Several areas teams scrimmaged for the first time in the pandemic era — the Mineral Wells Rams took on the Breckenridge Bucks, Peaster Greyhounds hosted the Chico Dargons and the Brock Eagles battled Midlothian Heritage this week, all at half-empty stadiums — half-empty by design. The University Interscholastic League’s COVID-19 risk mitigation guidelines call for 50% seating capacity with social distancing. Other changes include requiring coaches and athletes to wear masks in certain situations and delaying practices, scrimmages and games.
The Eagles were rusty after a spring and summer layoff, said head Coach Chad Worrell. Brock has made it to the state semifinals the past two years and is ranked atop the 3A Division 1 by Dave Campbell’s guide and the Associated Press.
“We came out injury free, so that’s the main thing,” the coach said.
Something that went well? Following the pandemic-related guidelines, Worrell said.
“Coaches wore masks on the field,” he said. “The kids on the sideline, if they took their helmet off, they pulled up their mask and tried to distance as much as possible.”
The stadium was kept at 50 percent capacity and things “went pretty smooth,” Worrell said.
At Peaster, fans and spectators lined only one side of the field, as the home side bleachers are brand new and not cleared to have people in them.
Hollering out instructions from the sidelines while wearing a mask can be tough, but rules allow coaches to pull down their masks while six feet from anyone else.
“You can pull your mask down and yell — they are out there on the field — and pull it back up when you’re through,” Worrell said. “It’s manageable. You just have to manage it.”
The locker room is being kept squeaky clean, he said.
“We have hand sanitizers everywhere,” he said. “We have our locker rooms disinfected and sprayed and wiped down every day after the kids leave.”
Aledo head Coach Tim Buchanan felt a sense of deja vu after the UIL began issuing guidelines to mitigate the transmission of the coronavirus. Masks and safe distancing are new ways of dealing with an old problem.
“When they first started talking about this, I thought, dadgum, we’ve been doing this a long time,” Buchanan said. “It’s very similar to the way we have talked to our kids during the cold and flu season. We spent a lot of time with our kids during October, November and December — especially around playoff time — on proper hygiene and things of that nature, trying to prevent the flu.”
The guidelines remind him of a decade ago when a state law was passed requiring concussion protocols for student athletes. Many coaches had established similar protocols years earlier, he said.
“We had a concussion protocol back in the 1990s when I first became a head coach,” Buchanan said. “We didn’t wait for somebody to tell us we needed a concussion protocol. The same thing with this. We didn’t wait for somebody to tell us we needed a protocol on how to prevent our kids from getting sick. This goes a step further. Now we’re worried about parents and family members getting sick and things of that nature.”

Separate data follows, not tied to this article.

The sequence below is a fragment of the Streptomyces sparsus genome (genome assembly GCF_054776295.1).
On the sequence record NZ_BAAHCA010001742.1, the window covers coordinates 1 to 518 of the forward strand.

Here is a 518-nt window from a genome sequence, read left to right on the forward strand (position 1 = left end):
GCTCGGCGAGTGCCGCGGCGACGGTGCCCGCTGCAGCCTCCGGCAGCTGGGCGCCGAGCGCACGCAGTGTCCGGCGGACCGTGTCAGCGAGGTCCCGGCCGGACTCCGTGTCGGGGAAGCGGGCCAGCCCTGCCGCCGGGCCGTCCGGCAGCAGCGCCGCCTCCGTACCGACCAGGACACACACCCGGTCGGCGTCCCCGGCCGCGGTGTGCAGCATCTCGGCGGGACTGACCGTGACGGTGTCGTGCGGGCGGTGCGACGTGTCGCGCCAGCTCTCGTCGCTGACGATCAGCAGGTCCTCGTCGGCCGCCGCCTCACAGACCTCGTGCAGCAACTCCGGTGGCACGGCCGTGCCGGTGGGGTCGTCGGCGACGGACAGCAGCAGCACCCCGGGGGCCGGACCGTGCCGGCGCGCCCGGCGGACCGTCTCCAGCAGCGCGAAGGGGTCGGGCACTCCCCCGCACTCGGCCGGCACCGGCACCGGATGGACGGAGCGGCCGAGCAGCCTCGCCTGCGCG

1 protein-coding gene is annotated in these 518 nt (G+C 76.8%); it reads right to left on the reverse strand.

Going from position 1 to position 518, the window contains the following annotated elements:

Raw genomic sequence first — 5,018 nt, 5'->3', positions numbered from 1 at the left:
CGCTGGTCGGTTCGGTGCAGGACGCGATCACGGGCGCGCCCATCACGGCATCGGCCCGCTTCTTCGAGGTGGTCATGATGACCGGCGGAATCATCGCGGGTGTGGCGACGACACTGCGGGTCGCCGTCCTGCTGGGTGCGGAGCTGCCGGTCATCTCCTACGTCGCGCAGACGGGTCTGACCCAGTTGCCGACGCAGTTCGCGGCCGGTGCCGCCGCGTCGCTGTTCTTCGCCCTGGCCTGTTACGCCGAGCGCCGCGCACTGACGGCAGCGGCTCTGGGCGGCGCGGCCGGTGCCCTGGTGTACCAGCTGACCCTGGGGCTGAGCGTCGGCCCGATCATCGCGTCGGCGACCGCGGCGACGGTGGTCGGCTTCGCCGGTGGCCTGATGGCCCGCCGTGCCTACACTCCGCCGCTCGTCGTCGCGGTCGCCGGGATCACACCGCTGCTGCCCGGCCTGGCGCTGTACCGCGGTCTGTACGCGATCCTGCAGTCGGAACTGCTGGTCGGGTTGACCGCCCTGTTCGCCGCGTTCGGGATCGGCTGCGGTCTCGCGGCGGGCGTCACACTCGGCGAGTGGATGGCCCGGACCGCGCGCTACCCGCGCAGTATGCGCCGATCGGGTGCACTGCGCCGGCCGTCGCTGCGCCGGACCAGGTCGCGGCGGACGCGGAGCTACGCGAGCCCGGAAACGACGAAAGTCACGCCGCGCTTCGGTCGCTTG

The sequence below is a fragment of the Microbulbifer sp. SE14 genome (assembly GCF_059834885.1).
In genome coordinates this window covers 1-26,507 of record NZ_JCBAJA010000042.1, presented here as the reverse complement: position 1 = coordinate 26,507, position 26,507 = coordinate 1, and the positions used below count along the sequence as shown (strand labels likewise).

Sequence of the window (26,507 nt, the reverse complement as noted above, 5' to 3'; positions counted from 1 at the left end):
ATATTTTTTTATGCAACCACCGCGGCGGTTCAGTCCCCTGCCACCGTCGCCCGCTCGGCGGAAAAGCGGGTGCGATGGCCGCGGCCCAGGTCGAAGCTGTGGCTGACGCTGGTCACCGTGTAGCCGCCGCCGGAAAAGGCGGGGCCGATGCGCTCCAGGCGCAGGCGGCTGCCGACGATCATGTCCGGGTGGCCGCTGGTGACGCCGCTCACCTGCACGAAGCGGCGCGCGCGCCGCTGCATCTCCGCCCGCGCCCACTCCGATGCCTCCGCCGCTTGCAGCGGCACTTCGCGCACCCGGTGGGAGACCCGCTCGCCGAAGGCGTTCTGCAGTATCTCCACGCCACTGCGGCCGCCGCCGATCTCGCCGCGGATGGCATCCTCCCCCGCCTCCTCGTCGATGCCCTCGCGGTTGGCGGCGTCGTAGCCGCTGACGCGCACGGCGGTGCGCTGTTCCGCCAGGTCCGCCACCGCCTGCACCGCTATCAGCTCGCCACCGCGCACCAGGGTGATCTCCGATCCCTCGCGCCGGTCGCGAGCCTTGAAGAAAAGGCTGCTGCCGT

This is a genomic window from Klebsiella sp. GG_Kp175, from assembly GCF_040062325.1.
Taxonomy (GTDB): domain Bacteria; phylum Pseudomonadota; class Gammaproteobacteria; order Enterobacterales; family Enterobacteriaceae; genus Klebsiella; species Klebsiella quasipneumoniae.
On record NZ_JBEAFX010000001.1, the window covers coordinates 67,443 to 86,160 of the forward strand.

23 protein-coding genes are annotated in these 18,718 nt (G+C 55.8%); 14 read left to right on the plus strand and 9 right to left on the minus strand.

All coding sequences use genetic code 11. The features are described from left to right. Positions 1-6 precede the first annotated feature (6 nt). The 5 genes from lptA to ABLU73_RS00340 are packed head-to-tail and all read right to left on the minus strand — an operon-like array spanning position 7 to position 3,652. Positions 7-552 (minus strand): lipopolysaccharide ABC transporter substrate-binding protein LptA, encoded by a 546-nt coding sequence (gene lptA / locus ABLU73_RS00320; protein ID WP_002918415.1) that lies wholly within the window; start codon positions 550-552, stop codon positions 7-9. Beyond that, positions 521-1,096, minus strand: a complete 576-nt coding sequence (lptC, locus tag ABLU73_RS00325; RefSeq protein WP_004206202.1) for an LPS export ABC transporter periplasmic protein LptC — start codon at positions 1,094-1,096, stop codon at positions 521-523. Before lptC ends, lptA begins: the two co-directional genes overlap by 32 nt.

Football practices at Springtown High School start at 7 in the morning, well before the August sun has time to reach full boil. On a recent Friday, however, an in-service training for teachers and coaches forced practice to be rescheduled for that afternoon. By then the sun was blazing, and the humidity lay thick as a wool blanket with the temperature hovering around 106.
Brian Hulett, head coach of the Springtown Porcupines, moved practice inside a covered field house. At 100-plus degrees, the sun heats Porcupine Stadium’s outdoor artificial turf to a point that it creates blisters on players’ feet. The field house shade provided relief for tender tootsies, but the humidity and dead air combined with 40 warm bodies in constant motion created a steam room effect that had everyone — players, coaches, trainers and observers — drenched in sweat.
The oppressive swelter made wearing a heavy cloth mask uncomfortable, but every Springtown coach persevered. The cloth masks muffled their voices and made them difficult to be heard above the hip hop music being played in the cavernous room. Still, the coaches kept on their masks and made sure others followed the rules.
“Rivera! Put your mask on!” yelled Tye Adams, defensive coach.
A kid kneeling on the sidelines and watching practice put on his mask quickly. He was squatting beside six other youngsters, all of them wearing face coverings. Athletes must don face coverings once they remove their helmets.
Adams’ cloth mask, like his shirt, was soaked with sweat. The face covering was hot and bothersome, Adams said, but he doesn’t think about it much once practice begins.
“You forget about it when you’re wearing it sometimes,” he said. “You forget when you’re not wearing it sometimes, too.”
During the half-speed scrimmage, a few players showed signs of lethargy amid the dogged heat. Hulett upped the ante, calling for a series of full-speed plays with contact.
“Let’s go!” Adams yells at his defensive players, who responded with enthusiastic yells of their own.